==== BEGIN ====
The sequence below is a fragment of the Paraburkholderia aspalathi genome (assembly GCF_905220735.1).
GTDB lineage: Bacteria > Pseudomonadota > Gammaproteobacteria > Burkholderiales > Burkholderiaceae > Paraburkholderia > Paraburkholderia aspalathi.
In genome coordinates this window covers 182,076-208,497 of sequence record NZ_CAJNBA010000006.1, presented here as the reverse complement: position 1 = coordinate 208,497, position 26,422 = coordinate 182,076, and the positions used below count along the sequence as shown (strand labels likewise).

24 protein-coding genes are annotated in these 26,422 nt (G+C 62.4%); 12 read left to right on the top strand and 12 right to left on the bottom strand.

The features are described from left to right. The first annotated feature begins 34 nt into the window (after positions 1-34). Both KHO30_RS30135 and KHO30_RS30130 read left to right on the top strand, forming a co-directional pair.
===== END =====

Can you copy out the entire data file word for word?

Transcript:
The sequence below is a fragment of the Paraburkholderia aspalathi genome (assembly GCF_905220735.1).
GTDB lineage: Bacteria > Pseudomonadota > Gammaproteobacteria > Burkholderiales > Burkholderiaceae > Paraburkholderia > Paraburkholderia aspalathi.
In genome coordinates this window covers 182,076-208,497 of sequence record NZ_CAJNBA010000006.1, presented here as the reverse complement: position 1 = coordinate 208,497, position 26,422 = coordinate 182,076, and the positions used below count along the sequence as shown (strand labels likewise).

24 protein-coding genes are annotated in these 26,422 nt (G+C 62.4%); 12 read left to right on the top strand and 12 right to left on the bottom strand.

The features are described from left to right. The first annotated feature begins 34 nt into the window (after positions 1-34). Both KHO30_RS30135 and KHO30_RS30130 read left to right on the top strand, forming a co-directional pair.